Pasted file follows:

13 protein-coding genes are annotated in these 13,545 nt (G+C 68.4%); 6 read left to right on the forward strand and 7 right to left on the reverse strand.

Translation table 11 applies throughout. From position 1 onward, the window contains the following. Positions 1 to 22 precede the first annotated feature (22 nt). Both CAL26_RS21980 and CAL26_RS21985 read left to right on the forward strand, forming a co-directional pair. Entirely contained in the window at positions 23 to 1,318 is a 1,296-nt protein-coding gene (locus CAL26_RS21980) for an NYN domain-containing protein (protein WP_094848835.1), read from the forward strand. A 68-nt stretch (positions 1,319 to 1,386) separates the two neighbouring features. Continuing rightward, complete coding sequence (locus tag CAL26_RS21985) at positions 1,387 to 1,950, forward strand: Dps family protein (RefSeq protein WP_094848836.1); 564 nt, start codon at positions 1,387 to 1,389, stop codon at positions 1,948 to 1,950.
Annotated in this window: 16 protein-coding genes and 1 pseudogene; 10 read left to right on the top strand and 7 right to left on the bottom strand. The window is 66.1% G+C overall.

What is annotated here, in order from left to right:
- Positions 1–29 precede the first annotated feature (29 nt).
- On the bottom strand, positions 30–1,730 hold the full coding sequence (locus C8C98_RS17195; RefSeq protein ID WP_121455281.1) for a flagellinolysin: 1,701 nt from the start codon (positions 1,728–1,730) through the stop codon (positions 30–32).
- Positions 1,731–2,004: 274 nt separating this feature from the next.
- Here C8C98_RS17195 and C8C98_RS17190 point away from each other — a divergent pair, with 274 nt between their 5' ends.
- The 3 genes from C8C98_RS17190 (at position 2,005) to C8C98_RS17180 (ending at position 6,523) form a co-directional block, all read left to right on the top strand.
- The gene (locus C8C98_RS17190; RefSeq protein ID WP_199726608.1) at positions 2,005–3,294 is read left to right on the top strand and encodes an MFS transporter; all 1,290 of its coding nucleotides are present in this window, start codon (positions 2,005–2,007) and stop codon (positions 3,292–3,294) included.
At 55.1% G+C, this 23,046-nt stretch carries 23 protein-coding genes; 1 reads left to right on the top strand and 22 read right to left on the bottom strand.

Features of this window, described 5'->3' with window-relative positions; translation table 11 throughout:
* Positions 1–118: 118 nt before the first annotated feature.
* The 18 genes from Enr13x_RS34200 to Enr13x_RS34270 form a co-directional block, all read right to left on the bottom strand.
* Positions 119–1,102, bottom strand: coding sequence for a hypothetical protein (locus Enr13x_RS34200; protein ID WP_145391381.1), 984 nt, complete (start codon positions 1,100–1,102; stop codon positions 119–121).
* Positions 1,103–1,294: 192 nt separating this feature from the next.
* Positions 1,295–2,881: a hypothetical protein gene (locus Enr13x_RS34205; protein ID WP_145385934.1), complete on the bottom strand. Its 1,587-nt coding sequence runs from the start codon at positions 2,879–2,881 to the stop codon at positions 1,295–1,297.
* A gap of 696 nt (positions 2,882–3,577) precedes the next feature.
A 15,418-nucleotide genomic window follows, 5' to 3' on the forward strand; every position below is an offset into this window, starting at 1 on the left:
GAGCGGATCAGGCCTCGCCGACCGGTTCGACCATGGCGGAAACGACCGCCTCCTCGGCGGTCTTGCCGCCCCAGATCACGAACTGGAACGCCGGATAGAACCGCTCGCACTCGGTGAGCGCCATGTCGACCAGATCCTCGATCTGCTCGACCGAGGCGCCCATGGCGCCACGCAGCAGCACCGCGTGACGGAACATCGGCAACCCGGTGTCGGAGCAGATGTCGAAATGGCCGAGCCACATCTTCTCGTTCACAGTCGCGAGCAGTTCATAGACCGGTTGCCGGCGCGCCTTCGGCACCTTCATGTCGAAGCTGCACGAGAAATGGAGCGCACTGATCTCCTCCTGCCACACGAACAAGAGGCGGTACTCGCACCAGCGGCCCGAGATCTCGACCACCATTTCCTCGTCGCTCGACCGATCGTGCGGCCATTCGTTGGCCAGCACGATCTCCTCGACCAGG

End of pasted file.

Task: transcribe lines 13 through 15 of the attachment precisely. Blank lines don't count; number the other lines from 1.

* Positions 1–118: 118 nt before the first annotated feature.
* The 18 genes from Enr13x_RS34200 to Enr13x_RS34270 form a co-directional block, all read right to left on the bottom strand.
* Positions 119–1,102, bottom strand: coding sequence for a hypothetical protein (locus Enr13x_RS34200; protein ID WP_145391381.1), 984 nt, complete (start codon positions 1,100–1,102; stop codon positions 119–121).